Course Hero. "Antigone Study Guide." Course Hero. 12 Dec. 2016. Web. 20 Jan. 2019. <https://www.coursehero.com/lit/Antigone/>.
Course Hero. (2016, December 12). Antigone Study Guide. In Course Hero. Retrieved January 20, 2019, from https://www.coursehero.com/lit/Antigone/
(Course Hero, 2016)
Course Hero. "Antigone Study Guide." December 12, 2016. Accessed January 20, 2019. https://www.coursehero.com/lit/Antigone/.
Course Hero, "Antigone Study Guide," December 12, 2016, accessed January 20, 2019, https://www.coursehero.com/lit/Antigone/.
Anouilh's Antigone is determined to adhere to her convictions at all costs. Her convictions drive her to bury her brother Polynices in defiance of Creon's edict. In so doing she seems to be a paragon of integrity; not even the prospect of being sealed alive in a cave deters her. Yet the principles underlying her conviction seem shaky and changeable. At first she claims burying her brother is a religious duty, but this claim crumbles under Creon's interrogation. Finally she agrees with Creon that her stance is absurd, but she remains defiant, determined to play the role she feels is her fate.
The idea of defiance resulting in meaningless sacrifice seems to be taken straight from Albert Camus, whose essay "The Myth of Sisyphus" (1942) uses another classical figure to outline his theory of the absurd. Sisyphus is forever pushing a boulder up a hill; when the boulder falls back he starts over again. Sisyphus's fate may be hopeless, but it is his fate; to continue struggling is his choice. Like Sisyphus, Antigone embraces her fate, which is "to reject life and to die." Yet central to the philosophy of Camus and other existentialists is the idea of choice: his Sisyphus makes a choice, but it's not clear Antigone does. She believes "inhuman forces" drive her to act out her fate; the Chorus tells us that from the beginning. Antigone seems to be more a symbol of integrity than a representative of an actual, struggling human being.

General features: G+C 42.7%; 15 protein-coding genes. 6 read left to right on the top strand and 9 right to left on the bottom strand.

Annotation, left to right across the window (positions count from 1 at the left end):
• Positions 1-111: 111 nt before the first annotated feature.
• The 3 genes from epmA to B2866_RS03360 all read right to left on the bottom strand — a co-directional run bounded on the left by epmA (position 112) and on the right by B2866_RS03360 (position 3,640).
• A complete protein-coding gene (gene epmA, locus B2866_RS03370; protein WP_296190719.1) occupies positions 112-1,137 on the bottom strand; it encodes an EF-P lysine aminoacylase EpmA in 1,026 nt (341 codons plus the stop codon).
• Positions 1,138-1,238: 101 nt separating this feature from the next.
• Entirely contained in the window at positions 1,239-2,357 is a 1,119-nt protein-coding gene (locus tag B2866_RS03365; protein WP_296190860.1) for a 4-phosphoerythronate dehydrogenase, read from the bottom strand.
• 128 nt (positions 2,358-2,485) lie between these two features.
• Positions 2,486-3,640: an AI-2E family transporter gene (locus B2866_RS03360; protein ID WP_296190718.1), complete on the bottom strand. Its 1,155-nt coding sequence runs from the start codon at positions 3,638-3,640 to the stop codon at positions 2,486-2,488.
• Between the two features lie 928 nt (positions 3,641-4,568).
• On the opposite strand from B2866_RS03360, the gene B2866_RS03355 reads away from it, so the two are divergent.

Antigone and Creon personify the tension between the desire to follow one's ideals versus the need to operate within an imperfect world. Creon assumed the leadership of the kingdom reluctantly. He feels a duty to make personal compromises for the good of the kingdom, and he expects others to do the same. In making an example of Polynices, he's trying to make the best of a bad situation.
Antigone feels no such constraint. She is young, and she has a fiancé but not a husband. She is little more than a child herself and has no children of her own to worry about, much less an entire kingdom. A picture of youthful idealism, she is free to follow her conscience. The purity of her passion, her defiant no, is transfixing for the audience, but it galls Creon. He believes saying yes to life and all its complications is the more courageous choice.
Anouilh's play explores causes and effects of political expediency through Creon. The king of Thebes makes it clear he doesn't think Eteocles has any more right to a state funeral than Polynices: both brothers, he says, were unworthy of this honor. However, honoring one corpse while desecrating the other serves Creon's political ends. He believes it is the only way to preserve order in a kingdom reeling from civil war. While his strategy does seem effective—the play ends without a renewed rebellion—the consequences for Creon's loved ones are dire. Creon's choice resonated strongly in France, which was still under Nazi control when the play opened early in 1944. Many French saw Creon as a stand-in for Marshal Pétain, who surrendered to the Nazis early in the war and became the authoritarian leader of southern France. Members of the resistance and their sympathizers despised the character. They felt Pétain's capitulation to the Nazis brought great shame on the nation. These audience members preferred Antigone's defiance to Creon's compromises.